04
Aug
17

The MIDI CPU Project – 1. The Hardware

I should have done this project 5 years or more ago!  However, illness, retirement and moving house all conspired to delay my progress.

When I finally came to put into action the plans I had drawn up in 2010, when I bought the module I’m about to describe, I found the device had been discontinued and support was about to cease – a great shame, because Highly Liquid, the company that made the MIDI CPU, were second to none in their support of every type of hobbyist and constructor who used their products (they made some other great devices, too), and their forum was – well, still is, until the end of this year (2017) – a mine of information.

So, my description of my endeavours is unlikely to help anyone embarking on the same project, but it might, on the other hand, be of interest to someone attempting something similar.

[Edit: also, see below for further information on the possible continued existence of the MIDI CPU and other Highly Liquid products (including the MIDI widget, which is the opposite of the MIDI CPU, i.e. a MIDI decoder).  There is a connection with codeandcopper.com, which is run by the same guy, John Staskevitch, and which is home to his current projects].

First of all, then, the MIDI CPU – what is it?

This is what it looks like:

It’s a small board, about  7 or 8cm long by 3 or 4cm wide with sufficient components to function as a MIDI controller.  Exactly what kind of MIDI controller depends on you: each of the 24 control terminals along the top edge of the board in the picture above can be programmed via SysEx to perform various logic or analog functions – i.e. they can be configured as switches for notes, switches for MIDI control messages, inputs from potentiometers, pitch and mod wheels, and so forth, whatever your application requires.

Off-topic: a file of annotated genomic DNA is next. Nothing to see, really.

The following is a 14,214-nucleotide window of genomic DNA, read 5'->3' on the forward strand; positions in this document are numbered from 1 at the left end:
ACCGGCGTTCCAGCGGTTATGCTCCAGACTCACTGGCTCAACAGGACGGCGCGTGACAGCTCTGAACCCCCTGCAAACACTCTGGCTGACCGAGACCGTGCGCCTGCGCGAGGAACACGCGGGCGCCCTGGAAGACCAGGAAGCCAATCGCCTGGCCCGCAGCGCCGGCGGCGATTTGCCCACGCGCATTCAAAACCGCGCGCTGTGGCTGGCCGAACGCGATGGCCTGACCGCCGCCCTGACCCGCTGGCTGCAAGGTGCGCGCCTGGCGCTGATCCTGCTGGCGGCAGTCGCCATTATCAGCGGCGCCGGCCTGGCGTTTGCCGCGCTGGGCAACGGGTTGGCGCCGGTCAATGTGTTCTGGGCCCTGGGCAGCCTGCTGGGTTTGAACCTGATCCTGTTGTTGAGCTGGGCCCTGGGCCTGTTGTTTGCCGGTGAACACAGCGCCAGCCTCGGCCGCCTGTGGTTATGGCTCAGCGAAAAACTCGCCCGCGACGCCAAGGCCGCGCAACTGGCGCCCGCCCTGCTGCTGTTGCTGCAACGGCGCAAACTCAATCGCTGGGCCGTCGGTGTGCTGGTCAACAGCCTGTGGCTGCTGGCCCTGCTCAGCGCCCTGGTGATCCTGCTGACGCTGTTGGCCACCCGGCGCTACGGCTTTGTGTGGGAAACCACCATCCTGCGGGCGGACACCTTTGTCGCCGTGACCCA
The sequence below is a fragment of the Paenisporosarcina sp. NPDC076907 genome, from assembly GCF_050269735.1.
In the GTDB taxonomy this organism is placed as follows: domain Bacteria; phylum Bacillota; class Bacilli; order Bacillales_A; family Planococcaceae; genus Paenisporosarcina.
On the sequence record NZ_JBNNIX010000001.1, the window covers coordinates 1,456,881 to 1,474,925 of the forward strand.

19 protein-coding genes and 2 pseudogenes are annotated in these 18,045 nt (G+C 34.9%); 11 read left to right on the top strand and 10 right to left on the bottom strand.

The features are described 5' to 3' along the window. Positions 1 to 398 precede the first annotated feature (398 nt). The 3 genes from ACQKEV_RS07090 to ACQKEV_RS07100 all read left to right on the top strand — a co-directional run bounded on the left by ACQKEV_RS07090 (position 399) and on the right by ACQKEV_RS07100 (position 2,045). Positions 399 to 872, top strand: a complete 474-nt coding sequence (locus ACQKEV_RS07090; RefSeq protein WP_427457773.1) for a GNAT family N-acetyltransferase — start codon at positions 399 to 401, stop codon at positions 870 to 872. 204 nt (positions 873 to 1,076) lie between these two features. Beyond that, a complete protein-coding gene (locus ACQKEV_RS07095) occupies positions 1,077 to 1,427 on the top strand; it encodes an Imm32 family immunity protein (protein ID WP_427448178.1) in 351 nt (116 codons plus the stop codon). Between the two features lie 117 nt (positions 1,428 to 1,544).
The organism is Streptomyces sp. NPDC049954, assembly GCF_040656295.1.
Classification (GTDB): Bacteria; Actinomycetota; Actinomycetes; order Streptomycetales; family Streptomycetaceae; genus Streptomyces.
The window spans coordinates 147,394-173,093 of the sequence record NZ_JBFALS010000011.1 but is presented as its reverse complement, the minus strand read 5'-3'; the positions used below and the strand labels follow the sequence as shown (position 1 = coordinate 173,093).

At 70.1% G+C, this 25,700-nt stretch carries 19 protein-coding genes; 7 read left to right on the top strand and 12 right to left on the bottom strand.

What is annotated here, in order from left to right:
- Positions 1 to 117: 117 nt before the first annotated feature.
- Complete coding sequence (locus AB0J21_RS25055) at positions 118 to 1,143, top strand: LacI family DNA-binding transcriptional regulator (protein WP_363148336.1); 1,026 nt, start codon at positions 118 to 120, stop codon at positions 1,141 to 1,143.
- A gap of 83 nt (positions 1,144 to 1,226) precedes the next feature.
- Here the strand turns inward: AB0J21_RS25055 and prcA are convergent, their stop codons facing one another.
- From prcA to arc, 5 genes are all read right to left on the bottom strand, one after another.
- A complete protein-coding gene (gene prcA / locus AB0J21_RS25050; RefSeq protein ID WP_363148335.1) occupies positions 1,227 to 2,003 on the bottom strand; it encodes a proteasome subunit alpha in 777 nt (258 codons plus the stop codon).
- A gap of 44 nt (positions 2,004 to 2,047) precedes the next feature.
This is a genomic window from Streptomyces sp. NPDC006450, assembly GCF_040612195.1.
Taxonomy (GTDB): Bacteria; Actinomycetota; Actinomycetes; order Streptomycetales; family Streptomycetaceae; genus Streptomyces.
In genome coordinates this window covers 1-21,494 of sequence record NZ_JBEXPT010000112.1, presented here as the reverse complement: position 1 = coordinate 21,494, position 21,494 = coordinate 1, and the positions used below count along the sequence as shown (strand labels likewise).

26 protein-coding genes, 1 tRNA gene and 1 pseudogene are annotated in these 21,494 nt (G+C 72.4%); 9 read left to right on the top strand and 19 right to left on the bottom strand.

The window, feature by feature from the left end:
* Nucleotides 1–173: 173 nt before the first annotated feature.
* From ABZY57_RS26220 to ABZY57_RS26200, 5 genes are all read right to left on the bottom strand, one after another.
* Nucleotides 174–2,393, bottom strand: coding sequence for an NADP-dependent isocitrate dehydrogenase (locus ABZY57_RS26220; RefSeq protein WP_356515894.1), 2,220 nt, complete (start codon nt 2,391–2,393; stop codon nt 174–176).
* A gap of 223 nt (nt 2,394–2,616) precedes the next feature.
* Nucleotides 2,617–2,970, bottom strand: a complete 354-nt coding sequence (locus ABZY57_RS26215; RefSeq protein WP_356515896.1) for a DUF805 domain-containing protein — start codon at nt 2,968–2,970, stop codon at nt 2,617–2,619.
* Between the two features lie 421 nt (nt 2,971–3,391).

The 8 connections on the right-hand side are jumpers to set the MIDI channel, if you don’t want to have to set this as part of the programming.  The 4 pairs of connections are marked 1, 2, 4,and 8, so connecting them to +v or 0v like a binary number will set the channel.  Leaving them disconnected is effectively 0000, binary zero, or channel 1; connecting all of them is 1111, binary 15 (8+4+2+1), or channel 16, and so on.

The 5 connections at the bottom right are MIDI in and out, so the MIDI CPU can be connected to a computer and other MIDI equipment via conventional 5-pin MIDI sockets.

As I say, it’s sadly not being marketed any longer by Highly Liquid, although I see the boards, firmware and detailed information do now appear on circuithub.com and github.com, so it might be possible to obtain one after all, even if you have to solder it together yourself.  It seemed to me at the time an ideal purchase, due to its simplicity and versatility.  The cost was reasonable, around £40, as I recall.  I elected to make it a little more complicated than it needed to be, but you could, with minimal external wiring, create quite a complex MIDI instrument with it – 24 control terminals is plenty for a switch matrix, mod wheels and various other controls.

*

So, what did I do with it?  Well, I had alluded before, in my post on ‘A new use for USB keyboards‘, to a MIDI project which was going to fill up the rest of the enclosure which then included – amongst other things – the PCB out of an old Apple keyboard, and the MIDI CPU was this project.

Some buttons and modulation wheels would be built into the box, but essentially the MIDI CPU board would be accessed via a 25-way socket on the back of the enclosure, so any one of a number of different devices could be attached, and the MIDI CPU could when necessary be reprogrammed to allow for different uses of its control terminals.

*

This is what the enclosure looked like when I left it, and I now set about filling the top half with the MIDI CPU board and associated circuitry.